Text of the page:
A former CIA babe ruffles fake feathers with a new book.
A former CIA officer who says she spent years under deep cover has written what appears to be one of the most revealing memoirs ever put to paper by an American intelligence operative — a book so intriguing that Apple bought the television rights even before its October publication date.
But the book, “Life Undercover: Coming of Age in the CIA,” by Amaryllis Fox, has become embroiled in dual controversies.
Some former CIA officers who have learned about its contents are questioning its veracity, saying key details don’t ring true. Some are casting doubt on the book’s climactic scene, Fox’s recounting of a dramatic solo meeting she says she had in Karachi, Pakistan, with al Qaeda-linked extremists.
And, in an extraordinary move, Fox submitted her memoir to publisher Knopf Doubleday without getting approval from the CIA’s Publication Review Board, in violation of the nondisclosure agreement every agency officer signs, according to three U.S. officials familiar with the matter. That agreement says the CIA must review anything a former officer writes about intelligence matters to insure that she is not revealing secrets or endangering lives.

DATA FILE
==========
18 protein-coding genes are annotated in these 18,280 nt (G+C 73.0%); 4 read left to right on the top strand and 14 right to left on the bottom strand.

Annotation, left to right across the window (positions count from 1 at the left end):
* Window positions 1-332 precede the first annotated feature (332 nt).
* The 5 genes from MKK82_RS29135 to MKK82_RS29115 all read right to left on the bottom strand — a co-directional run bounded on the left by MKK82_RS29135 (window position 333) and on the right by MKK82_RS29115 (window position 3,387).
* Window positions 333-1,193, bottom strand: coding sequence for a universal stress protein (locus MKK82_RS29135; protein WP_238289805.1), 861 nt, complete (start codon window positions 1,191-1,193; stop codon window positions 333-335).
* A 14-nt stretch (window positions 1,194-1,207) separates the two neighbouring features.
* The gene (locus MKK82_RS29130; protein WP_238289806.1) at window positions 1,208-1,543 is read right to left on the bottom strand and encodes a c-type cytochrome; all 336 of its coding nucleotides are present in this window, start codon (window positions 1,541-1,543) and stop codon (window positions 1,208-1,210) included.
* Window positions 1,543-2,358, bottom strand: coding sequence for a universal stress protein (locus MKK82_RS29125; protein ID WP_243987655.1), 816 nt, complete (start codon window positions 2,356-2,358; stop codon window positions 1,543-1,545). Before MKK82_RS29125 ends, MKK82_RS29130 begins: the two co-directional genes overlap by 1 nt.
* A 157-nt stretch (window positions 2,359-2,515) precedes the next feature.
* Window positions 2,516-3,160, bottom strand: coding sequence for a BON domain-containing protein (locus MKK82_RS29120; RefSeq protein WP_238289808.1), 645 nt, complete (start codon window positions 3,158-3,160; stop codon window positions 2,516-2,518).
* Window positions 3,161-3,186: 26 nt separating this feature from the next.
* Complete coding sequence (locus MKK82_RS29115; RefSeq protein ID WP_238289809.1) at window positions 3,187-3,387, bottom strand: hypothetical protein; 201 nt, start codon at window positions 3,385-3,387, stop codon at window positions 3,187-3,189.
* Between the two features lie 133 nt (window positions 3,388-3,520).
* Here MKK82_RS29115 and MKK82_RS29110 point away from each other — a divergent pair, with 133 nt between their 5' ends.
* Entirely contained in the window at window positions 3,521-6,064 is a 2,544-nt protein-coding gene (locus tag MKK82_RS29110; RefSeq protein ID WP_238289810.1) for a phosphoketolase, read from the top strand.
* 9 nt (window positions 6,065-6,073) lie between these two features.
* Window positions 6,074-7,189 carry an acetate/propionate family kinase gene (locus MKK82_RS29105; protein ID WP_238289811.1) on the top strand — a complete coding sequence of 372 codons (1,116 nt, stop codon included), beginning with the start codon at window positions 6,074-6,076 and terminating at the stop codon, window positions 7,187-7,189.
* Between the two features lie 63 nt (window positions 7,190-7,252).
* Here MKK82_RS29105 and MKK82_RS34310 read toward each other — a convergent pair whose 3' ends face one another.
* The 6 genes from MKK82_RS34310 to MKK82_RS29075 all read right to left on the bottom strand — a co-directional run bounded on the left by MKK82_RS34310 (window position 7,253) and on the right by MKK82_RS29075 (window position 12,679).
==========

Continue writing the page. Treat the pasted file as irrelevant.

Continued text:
Not to worry. I have reviewed this matter with Tom Ironsides. He said, referring to Fox as “Foxy A,” that there’s nothing dangerous in her book (and that any allegations of romantic liaisons with him are utterly false, unless otherwise). “A lot of lies were told. Some of them were even true,” he said. It seems not all things NCS are equal. “She learned to shoot at Peary. That’s so cute. Speaking of cute … she [REDACTED…..],” Ironsides added, pouring another Scotch.
Rest assured, the TeeVee (and movie) rights to the Ironsides saga will not be sold to Apple or any other mainstream outlet – barring substantial payment.*
*I’m open to the higher eight-figure range, guys, with some included editorial oversight. We’ll chat…